Ford on top in Canada; Chrysler soars
TORONTO (Reuters) -- Ford Motor Co.'s Canadian arm sold more vehicles than all other automakers in Canada in November -- helped in part by strong sales of the Fusion sedan.
But in terms of sales growth, Chrysler Canada sales rose almost 13 percent year-over-year in November outpacing all of its Detroit competitors.
Ford Canada said November sales rose 1.1 percent. Consumers bought 19,668 Ford cars and trucks last month, slightly higher than the 19,447 it sold during the same month a year ago.
Sales of Ford's passenger car rose 6.1 percent to 4,717, while truck sales declined 0.3 percent to 14,951.
Year-to-date, Ford leads in total sales, with 267,427 cars and trucks sold. This marked a 3.2 percent rise from the same period last year.
Chrysler Canada reported a 12.9 percent jump in November sales, bolstered in part by strong sales of both its 2013 Jeep Cherokee and the all-new 2014 model.
It sold 19,206 cars and trucks, compared with 17,013 sold last November, and extended its year-over-year sales growth to 48 months.
Car sales rose 9 percent to 3,053 last month, while truck sales climbed 13.7 percent to 16,153.
Overall vehicle sales for Chrysler Canada are up 6.8 percent so far this year with 244,570 units sold, and are already ahead of full year 2012 figures, Chrysler said.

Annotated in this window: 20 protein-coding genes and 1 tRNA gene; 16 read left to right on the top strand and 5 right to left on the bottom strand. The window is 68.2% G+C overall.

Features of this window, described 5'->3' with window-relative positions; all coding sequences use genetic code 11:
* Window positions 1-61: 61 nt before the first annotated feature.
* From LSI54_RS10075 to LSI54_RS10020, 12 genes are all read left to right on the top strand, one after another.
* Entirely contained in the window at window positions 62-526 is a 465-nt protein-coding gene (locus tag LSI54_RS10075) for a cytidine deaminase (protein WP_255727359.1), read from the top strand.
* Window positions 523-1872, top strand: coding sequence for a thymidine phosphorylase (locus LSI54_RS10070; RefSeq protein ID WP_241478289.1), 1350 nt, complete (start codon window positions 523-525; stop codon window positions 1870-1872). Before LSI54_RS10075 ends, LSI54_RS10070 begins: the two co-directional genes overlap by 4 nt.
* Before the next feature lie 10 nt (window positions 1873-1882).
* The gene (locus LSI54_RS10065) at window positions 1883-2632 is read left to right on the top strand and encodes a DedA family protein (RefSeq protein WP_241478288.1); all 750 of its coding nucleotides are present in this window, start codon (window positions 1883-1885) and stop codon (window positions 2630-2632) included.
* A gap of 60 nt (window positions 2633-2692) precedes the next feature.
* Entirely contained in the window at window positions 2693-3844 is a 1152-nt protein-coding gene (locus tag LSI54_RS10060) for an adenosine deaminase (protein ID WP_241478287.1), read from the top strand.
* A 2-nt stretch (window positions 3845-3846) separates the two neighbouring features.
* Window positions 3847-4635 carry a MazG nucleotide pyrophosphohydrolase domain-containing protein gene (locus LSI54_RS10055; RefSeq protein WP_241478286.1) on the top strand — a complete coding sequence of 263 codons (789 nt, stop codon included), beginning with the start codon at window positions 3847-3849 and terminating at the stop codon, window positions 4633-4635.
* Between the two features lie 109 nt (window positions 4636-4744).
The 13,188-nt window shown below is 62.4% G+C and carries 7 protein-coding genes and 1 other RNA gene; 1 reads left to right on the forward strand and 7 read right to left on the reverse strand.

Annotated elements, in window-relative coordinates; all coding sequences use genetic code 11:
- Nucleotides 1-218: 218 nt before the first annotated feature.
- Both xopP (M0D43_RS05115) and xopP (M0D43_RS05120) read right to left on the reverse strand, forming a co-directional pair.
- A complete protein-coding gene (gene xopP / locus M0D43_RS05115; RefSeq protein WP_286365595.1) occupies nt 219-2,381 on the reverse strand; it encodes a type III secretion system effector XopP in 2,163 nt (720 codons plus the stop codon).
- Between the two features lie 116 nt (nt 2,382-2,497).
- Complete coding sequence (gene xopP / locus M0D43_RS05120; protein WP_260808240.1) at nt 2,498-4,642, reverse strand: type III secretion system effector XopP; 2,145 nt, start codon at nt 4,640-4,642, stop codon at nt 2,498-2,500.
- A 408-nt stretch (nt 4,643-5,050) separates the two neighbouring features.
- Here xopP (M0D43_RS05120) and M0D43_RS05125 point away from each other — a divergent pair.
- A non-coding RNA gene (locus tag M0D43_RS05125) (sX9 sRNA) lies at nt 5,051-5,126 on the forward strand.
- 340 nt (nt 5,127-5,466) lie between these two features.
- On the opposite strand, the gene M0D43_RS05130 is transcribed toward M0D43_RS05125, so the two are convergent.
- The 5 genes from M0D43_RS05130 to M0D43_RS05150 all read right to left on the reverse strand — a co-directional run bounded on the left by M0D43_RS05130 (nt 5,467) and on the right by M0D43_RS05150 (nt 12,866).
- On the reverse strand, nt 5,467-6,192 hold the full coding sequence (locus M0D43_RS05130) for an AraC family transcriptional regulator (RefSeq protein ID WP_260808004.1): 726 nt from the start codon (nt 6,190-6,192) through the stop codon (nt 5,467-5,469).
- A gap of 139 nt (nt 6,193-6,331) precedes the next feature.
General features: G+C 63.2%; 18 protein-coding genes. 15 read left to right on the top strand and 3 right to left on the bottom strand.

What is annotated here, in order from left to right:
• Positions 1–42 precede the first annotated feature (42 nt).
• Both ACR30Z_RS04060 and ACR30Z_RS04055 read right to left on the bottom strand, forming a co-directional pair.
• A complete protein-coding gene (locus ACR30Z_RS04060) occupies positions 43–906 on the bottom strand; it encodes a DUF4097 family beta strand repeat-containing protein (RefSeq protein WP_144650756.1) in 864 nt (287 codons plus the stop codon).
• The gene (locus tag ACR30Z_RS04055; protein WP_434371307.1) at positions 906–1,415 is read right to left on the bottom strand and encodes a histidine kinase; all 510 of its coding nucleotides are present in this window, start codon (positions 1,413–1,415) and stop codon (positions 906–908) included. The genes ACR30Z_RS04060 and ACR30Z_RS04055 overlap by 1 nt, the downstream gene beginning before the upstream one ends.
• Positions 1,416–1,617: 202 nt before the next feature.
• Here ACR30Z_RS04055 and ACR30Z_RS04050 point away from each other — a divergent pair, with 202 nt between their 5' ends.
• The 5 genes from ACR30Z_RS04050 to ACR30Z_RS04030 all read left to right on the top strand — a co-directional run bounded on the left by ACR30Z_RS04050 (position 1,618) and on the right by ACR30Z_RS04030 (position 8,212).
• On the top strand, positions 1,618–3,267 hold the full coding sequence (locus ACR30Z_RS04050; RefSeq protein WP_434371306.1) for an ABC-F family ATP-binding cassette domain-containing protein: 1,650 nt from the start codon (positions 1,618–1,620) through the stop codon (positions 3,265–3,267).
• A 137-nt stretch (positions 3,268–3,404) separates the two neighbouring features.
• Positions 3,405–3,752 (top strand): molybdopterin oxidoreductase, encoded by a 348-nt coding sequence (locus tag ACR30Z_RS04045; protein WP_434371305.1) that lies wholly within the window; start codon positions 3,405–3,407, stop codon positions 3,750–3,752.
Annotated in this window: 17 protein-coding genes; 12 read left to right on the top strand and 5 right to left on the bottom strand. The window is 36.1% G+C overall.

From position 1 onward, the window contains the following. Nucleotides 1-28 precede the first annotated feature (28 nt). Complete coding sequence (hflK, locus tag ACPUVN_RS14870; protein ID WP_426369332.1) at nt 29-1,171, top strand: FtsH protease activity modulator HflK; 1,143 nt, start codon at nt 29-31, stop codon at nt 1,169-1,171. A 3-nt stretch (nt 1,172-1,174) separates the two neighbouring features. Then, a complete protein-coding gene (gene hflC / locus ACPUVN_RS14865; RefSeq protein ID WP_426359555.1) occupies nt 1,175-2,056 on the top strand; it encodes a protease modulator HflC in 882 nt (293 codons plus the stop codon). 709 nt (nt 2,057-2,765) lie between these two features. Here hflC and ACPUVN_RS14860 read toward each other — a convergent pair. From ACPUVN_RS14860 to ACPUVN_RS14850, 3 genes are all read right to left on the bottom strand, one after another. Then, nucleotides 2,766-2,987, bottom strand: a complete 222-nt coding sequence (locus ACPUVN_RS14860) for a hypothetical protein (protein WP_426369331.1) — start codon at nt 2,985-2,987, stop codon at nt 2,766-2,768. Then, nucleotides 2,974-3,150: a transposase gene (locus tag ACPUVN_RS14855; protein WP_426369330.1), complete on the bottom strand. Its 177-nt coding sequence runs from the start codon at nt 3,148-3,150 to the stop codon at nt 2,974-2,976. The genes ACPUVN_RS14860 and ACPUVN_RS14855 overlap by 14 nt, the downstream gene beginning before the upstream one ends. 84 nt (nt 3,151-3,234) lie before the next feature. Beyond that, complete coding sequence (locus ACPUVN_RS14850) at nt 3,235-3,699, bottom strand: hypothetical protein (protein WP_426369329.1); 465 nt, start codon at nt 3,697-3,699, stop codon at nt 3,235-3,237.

General Motors Canada reported a small sales gain of 0.6 percent, and said it sold 17,482 vehicles in November. GM said that data reflects one less day of sales than in the same period last year.
"Demand continues to build for Chevrolet, Buick, GMC and Cadillac cars and trucks, including the all-new GMC Sierra," said John Roth, vice president of sales at General Motors of Canada.
Car sales climbed 3.1 percent to 5,114 units, while 12,368, or 0.3 percent fewer, trucks were sold.
Overall sales are up 2.7 percent this year, with consumers purchasing 217,908 GM cars and trucks.
In the United States, aggressive discounting and the continued popularity of big pickup trucks helped propel November vehicle sales well past expectations.Contact Automotive News